Become a member and get exclusive access to articles, live sessions and more!
Start Your Free Trial

Bud Powell and Don Byas : A Tribute to Cannonball

These three recordings are a testament to the restorative powers of Bud Powell’s European sojourn. Recorded within a three day span in December ’61, A Tribute To Cannonball and A Portrait Of Thelonious also argue that the pianist had considerable stamina. Together with a crisply remastered audiophile edition of Bouncing With Bud (recorded in April ’62 and originally issued on Storyville), they offer an invaluable insight into the autumnal glories of Powell’s early ’60s output.

Powell’s session with Swing Era tenor titan Don Byas was produced by Cannonball Adderley (who also supervised Powell’s homage to Monk), whose only miscue was suggesting a staple of his own quintet book-Duke Pearson’s hard bop cooker “Jeanine”-which is the most tentatively rendered piece of the set. Otherwise, the date is a fascinating study of how Powell highlights the pre-echoes of bop in Byas’ style, and how the tenorist buttresses Powell’s roots in the music of the ’30s. They are totally in command of the demanding fast tempos on “Just One of Those Things” and “Cherokee,” racing through the choruses with precision and flair. Their “I Remember Clifford” is one of the most sanctified takes on the classic ever recorded. And, they have spunk to spare on “Good Bait.” Throughout the proceedings, Powell and Byas enjoy the collegial rapport of Kenny Clarke and Pierre Michelot (the bassist also contributes two solid compositions: “Jackie My Little Cat,” a languorous ballad, and “Myth,” a streamlined blowing vehicle). Trumpeter Idrees Sulieman fattens up the ensembles on four cuts and holds his own as a soloist.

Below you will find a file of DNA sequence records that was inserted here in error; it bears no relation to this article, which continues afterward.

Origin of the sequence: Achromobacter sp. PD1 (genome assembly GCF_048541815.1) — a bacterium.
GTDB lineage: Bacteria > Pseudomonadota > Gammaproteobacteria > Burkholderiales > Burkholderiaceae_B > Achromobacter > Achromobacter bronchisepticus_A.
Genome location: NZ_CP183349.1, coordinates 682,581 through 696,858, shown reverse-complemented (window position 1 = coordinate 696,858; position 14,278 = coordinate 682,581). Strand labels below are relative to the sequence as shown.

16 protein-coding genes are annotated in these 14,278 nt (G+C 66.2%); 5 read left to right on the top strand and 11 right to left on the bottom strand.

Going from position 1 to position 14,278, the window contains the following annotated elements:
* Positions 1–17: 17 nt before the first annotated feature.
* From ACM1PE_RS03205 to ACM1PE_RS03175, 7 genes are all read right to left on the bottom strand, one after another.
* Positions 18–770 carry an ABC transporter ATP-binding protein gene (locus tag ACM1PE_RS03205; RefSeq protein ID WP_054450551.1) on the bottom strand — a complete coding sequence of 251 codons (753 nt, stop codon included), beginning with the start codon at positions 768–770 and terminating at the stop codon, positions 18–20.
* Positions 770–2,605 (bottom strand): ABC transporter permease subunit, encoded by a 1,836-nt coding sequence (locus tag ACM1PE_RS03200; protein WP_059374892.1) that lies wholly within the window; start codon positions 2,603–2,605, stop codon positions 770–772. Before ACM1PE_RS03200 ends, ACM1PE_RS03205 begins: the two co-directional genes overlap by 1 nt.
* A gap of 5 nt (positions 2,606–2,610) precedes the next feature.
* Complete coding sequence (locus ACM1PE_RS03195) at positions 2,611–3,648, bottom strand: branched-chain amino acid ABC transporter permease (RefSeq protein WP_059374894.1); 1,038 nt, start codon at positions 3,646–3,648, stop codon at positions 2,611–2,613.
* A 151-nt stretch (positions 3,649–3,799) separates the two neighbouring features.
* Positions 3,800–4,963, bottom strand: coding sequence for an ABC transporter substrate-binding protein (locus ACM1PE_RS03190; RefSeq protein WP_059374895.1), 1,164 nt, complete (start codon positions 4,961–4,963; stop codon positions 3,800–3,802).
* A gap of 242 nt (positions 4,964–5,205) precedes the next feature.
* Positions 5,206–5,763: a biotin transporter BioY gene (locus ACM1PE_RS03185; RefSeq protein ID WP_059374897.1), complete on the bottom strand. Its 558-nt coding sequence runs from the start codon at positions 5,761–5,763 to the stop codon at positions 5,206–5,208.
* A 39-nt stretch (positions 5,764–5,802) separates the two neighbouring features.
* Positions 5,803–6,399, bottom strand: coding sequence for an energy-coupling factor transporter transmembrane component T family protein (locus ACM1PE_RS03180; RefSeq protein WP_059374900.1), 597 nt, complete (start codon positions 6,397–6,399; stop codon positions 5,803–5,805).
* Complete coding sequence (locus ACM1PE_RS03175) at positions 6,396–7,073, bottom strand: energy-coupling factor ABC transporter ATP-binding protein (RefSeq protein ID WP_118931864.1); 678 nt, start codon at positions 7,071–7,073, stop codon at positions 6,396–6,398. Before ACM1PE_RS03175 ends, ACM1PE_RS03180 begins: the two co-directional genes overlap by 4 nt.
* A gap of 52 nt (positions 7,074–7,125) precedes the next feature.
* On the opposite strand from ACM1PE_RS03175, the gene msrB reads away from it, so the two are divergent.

Start Your Free Trial to Continue Reading

Become a JazzTimes member to explore our complete archive of interviews, profiles, columns, and reviews written by music's best journalists and critics.
Originally Published